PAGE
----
Author Archive: Caitlin Kennedy

Caitlin Kennedy

Caitlin Kennedy is a Manager in BIO’s Communications Department. She is a long-time native of the Washington, D.C. area and has worked at BIO since 2009.

Caitlin graduated the University of Delaware, where she studied Political Science, Criminal Justice, and Veterinary Medicine. Caitlin has worked at such organizations as The National Oceanic and Atmospheric Administration (NOAA), Office of Communications and Quinn, Gillespie & Associates, Public Affairs.

What Caitlin likes best about BIO is working to bring awareness to the most recent and innovative therapies that can help save the lives of patients while bringing down the costs of health care.

She spends her free time working out to Shaun T’s Fitness DVDs, enjoying Jonah Hill’s authoritative guidance in the epicurean delights, and going on adventures with her dogs Murphy and Seamus.

Latest Posts

Can GMOs Save the Wild American Chestnut Tree?

earth-day

As we conclude the Thanksgiving holiday and head into the season of Christmas, it’s important to remind folks of the American chestnut tree blight. In the early 1900s, the eastern United States chestnut tree population was hit with a pathogenic fungus called Cryphonectria parasitica. This fungus is the main cause of chestnut blight, a disease that wiped out 3 to 4 billion trees in just a couple of decades and nearly devastated the entire chestnut Read More >

Food And Agriculture  |  Leave a comment  |  Email This Post
Tags: , , , ,

Let’s Be Thankful for Honeybees!

img_4661

With Thanksgiving right around the corner, you’re probably starting to think about some of your favorite dishes. In the spirit of giving thanks, we’d like to shine a light on what makes many of our favorite holiday meals possible: honey bees. You probably know that honey bees play an important role in agriculture, but did you know just how many of our Thanksgiving favorites depend on honey bee pollination? Without honey bee pollination, we wouldn’t Read More >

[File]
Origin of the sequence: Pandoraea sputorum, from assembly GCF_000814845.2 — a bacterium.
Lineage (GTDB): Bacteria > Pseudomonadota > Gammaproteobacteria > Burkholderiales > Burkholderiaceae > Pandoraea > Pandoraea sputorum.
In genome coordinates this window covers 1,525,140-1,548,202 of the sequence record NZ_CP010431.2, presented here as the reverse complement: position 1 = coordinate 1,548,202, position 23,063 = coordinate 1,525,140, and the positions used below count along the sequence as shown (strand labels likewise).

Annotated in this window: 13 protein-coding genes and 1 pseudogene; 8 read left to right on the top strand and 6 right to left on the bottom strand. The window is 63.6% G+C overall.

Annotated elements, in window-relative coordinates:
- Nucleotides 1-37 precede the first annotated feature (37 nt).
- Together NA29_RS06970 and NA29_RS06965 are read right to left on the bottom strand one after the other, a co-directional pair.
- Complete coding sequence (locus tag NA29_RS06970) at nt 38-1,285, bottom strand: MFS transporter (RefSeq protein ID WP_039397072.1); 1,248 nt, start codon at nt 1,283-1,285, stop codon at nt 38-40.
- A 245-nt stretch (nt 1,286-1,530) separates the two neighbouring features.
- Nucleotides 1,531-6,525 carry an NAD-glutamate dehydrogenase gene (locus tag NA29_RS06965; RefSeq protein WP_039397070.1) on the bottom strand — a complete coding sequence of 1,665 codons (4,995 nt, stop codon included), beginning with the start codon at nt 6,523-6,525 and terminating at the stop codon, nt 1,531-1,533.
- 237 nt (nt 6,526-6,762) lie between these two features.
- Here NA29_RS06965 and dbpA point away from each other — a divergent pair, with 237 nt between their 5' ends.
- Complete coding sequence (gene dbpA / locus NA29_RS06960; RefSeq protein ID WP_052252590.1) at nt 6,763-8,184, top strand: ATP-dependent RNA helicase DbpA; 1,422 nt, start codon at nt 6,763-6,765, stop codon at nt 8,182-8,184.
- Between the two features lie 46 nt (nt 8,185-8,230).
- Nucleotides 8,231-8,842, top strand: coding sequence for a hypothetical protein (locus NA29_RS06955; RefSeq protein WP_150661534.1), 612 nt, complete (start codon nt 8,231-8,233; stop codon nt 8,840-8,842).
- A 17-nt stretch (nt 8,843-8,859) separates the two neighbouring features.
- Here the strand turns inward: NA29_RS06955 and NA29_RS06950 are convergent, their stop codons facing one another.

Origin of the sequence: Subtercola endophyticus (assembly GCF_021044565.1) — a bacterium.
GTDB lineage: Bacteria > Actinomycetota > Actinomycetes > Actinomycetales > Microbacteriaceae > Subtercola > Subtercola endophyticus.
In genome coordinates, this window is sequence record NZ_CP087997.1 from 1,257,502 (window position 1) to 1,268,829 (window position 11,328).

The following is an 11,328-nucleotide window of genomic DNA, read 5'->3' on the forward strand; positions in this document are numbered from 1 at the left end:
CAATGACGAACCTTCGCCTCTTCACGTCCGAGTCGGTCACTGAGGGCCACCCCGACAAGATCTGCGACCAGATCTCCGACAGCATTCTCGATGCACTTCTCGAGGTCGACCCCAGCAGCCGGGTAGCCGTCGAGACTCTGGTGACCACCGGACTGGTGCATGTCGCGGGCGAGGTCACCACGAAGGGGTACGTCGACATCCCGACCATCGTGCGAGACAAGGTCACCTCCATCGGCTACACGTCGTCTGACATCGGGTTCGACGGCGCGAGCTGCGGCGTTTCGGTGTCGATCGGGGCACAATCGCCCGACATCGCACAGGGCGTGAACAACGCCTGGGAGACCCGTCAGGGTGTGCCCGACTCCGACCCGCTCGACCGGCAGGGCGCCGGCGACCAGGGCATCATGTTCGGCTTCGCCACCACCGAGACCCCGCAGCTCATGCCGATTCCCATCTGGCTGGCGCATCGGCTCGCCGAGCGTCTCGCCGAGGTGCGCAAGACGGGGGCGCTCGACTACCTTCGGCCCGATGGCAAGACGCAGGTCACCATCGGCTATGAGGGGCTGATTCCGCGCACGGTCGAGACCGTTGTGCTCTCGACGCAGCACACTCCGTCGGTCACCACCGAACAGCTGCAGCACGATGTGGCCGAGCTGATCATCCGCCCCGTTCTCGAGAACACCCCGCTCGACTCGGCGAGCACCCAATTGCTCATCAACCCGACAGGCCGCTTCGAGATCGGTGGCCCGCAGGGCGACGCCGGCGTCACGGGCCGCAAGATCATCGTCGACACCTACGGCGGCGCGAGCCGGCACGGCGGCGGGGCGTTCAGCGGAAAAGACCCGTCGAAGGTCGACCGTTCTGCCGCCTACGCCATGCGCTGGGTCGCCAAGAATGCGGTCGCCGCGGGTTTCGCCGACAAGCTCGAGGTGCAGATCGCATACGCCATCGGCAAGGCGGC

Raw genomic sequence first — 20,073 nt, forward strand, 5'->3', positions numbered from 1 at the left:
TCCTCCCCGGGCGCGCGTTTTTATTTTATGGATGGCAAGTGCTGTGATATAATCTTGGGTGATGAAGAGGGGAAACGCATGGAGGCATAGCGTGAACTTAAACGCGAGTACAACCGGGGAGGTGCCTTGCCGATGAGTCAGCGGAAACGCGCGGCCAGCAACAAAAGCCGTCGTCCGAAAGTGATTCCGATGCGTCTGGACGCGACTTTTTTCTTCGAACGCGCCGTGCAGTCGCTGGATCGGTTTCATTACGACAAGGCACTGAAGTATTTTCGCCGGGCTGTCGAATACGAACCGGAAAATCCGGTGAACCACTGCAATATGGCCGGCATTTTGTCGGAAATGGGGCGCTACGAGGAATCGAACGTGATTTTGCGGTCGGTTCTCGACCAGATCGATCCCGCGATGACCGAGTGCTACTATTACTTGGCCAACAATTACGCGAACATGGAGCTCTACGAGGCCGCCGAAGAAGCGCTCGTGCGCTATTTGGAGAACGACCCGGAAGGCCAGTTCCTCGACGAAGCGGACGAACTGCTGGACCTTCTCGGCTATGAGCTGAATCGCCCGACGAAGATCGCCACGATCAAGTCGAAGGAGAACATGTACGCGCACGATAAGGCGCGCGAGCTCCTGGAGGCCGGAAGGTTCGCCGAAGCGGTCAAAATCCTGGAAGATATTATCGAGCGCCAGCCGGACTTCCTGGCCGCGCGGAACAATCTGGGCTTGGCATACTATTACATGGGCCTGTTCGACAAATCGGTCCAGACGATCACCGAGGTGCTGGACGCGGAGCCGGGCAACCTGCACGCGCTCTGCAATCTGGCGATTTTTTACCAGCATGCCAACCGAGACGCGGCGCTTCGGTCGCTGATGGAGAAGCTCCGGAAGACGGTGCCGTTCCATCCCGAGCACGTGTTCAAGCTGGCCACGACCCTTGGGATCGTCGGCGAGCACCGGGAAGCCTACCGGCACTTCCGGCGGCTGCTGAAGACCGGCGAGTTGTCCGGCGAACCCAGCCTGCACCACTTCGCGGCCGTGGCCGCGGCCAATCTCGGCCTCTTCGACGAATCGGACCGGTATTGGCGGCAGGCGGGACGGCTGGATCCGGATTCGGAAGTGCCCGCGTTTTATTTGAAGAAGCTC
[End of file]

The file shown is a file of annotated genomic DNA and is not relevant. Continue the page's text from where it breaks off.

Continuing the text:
Food And Agriculture  |  Leave a comment  |  Email This Post
Tags: , , , ,

With an Eye on Hunger, Scientists See Promise in Genetic Tinkering of Plants

170px-nicotiana_tobacco_plants_1909px

With Thanksgiving just a few days away, it’s important to remember that not everyone will be able to enjoy a big turkey meal. In fact, about 1 in 6 people in America face hunger. In 2015 alone, Feeding America reported that 42.2 million Americans lived in food insecure households, including 29.1 million adults and 13.1 million children. Through genetic engineering, scientists at the University of Illinois at Urbana-Champaign are finding ways to tackle the hunger epidemic. Read More >

Food And Agriculture  |  Leave a comment  |  Email This Post
Tags: , , , , , ,

The Halloween Folklore Around Sugar from GM Sugarbeets

Photo rights should be attributed to Biology Fortified.

Everyone loves sugar! According to the USDA, global sugar consumption for 2016/17 is forecast at a record 174 million metric tons. In 2015/16, it is predicted that approximately 10.9 million metric tons of sugar will be consumed in the United States alone. With Halloween right around the corner, sugar is certainly on everyone’s mind. According to the National Confectioners Association, the sales of candy are projected to be around $2.6 billion during the 2016 Halloween season. Read More >

Food And Agriculture  |  Leave a comment  |  Email This Post
Tags: , , , ,

Banning GMOs in N.Y. School Lunches Carries a Price

internationalschoolmealsdaylaunchevent

Dr. W. Lesser, Susan E. Lynch Professor in Science and Business at the Dyson School of Applied Economics and Management at Cornell University, recently published a blog arguing that the New York PTA’s proposal to go GMO-free in the State school meals program would come with a hefty financial burden. Dr. Lesser’s piece was published in the Cornell Alliance for Science blog page and an except can be found below: The purpose here is to put a Read More >

Food And Agriculture  |  Leave a comment  |  Email This Post
Tags: , , ,